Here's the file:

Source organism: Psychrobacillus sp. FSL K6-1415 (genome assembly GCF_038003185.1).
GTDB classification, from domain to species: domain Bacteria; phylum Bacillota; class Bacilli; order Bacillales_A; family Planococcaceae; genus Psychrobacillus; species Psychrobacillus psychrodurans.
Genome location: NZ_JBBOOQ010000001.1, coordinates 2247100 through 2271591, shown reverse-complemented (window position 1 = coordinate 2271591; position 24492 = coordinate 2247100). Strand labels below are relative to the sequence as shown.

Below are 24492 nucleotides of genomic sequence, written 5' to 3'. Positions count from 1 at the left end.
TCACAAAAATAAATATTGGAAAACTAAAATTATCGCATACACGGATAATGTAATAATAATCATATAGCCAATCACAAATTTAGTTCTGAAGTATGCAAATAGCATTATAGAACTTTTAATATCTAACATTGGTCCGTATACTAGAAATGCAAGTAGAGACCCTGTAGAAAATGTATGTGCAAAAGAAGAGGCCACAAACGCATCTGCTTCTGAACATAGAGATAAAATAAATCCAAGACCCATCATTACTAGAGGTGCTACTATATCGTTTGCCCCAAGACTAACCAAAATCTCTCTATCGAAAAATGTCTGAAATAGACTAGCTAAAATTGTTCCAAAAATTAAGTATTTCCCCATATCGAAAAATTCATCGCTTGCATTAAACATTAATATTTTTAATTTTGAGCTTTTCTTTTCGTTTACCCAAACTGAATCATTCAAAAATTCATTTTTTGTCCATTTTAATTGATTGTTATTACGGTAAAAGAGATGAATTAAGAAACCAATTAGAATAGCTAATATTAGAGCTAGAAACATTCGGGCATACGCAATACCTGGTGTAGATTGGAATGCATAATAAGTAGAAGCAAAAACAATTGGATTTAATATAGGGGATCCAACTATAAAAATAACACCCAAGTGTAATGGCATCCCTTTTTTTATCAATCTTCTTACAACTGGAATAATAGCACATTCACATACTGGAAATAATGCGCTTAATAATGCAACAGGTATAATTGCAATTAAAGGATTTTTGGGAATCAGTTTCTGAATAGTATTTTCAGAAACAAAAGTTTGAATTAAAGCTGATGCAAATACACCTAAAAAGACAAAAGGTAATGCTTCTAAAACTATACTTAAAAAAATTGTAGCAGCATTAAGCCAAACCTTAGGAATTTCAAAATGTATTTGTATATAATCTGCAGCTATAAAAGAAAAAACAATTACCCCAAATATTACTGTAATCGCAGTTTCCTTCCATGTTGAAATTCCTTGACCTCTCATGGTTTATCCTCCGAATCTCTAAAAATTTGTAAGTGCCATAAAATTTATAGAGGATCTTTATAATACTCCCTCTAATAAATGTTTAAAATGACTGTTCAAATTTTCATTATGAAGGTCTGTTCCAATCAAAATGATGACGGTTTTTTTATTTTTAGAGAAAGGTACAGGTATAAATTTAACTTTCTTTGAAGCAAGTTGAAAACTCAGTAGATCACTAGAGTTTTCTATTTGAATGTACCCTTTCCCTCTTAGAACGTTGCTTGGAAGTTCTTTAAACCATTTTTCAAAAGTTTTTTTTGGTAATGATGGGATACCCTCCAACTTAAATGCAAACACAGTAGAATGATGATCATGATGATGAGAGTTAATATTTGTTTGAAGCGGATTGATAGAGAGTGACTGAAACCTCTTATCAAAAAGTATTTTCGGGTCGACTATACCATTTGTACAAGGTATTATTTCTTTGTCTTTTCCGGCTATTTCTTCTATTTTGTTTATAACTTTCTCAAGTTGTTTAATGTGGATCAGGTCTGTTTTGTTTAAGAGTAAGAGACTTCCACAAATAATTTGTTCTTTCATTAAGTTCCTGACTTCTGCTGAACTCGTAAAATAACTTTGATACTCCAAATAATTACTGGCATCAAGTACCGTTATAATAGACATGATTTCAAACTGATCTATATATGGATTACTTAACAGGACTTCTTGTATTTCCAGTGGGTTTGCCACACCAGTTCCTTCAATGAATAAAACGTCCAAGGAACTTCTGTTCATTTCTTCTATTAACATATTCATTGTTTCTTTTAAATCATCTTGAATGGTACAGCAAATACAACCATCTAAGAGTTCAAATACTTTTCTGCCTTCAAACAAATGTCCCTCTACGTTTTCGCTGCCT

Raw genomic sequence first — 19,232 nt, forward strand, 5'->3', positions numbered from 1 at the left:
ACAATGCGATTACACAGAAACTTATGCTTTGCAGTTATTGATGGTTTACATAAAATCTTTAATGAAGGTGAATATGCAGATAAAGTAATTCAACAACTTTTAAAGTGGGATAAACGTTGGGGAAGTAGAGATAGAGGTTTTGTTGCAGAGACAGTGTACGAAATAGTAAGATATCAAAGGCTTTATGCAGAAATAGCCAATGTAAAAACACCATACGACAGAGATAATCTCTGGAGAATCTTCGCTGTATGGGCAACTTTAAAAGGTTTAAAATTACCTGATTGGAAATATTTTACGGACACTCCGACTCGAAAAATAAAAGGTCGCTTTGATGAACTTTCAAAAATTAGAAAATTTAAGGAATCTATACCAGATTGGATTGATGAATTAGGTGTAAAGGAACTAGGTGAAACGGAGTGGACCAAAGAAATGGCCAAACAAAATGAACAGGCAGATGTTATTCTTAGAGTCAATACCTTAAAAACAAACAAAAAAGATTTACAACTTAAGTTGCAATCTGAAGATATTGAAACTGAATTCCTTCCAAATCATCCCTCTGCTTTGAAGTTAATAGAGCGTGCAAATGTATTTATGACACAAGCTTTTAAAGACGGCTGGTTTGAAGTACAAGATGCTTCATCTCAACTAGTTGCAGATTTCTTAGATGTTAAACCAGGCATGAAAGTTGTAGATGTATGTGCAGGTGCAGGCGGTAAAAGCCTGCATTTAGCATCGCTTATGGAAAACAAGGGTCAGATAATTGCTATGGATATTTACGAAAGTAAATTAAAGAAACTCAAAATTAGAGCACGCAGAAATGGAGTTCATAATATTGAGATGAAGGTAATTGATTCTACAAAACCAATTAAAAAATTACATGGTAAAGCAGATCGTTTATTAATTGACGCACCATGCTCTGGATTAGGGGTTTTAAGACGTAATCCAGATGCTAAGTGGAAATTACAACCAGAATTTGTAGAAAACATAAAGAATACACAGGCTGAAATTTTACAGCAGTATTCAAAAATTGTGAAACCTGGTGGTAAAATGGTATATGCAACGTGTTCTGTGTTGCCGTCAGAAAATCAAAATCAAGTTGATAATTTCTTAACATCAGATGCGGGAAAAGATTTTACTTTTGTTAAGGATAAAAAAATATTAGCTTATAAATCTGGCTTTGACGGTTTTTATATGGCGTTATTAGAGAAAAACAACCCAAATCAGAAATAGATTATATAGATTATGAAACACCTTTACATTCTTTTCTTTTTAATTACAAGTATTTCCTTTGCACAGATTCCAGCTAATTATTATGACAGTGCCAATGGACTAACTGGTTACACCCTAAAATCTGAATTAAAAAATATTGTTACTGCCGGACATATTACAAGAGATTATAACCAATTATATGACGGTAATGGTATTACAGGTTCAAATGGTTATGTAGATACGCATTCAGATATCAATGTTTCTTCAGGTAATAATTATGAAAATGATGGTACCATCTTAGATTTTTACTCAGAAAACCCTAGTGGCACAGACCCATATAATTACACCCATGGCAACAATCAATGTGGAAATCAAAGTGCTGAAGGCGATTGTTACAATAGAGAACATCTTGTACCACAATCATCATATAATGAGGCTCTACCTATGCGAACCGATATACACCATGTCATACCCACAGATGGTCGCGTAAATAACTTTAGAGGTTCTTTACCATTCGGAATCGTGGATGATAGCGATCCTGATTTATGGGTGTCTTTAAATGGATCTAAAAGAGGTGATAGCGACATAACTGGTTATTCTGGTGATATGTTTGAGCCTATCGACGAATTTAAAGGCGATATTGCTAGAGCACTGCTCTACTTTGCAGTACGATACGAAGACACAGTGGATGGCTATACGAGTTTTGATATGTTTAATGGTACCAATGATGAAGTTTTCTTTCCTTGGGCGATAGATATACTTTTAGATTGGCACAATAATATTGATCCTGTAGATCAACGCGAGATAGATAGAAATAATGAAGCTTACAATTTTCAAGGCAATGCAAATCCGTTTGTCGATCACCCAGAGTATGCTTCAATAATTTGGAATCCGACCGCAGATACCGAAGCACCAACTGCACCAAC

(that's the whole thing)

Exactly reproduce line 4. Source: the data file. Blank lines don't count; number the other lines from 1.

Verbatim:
Below are 24492 nucleotides of genomic sequence, written 5' to 3'. Positions count from 1 at the left end.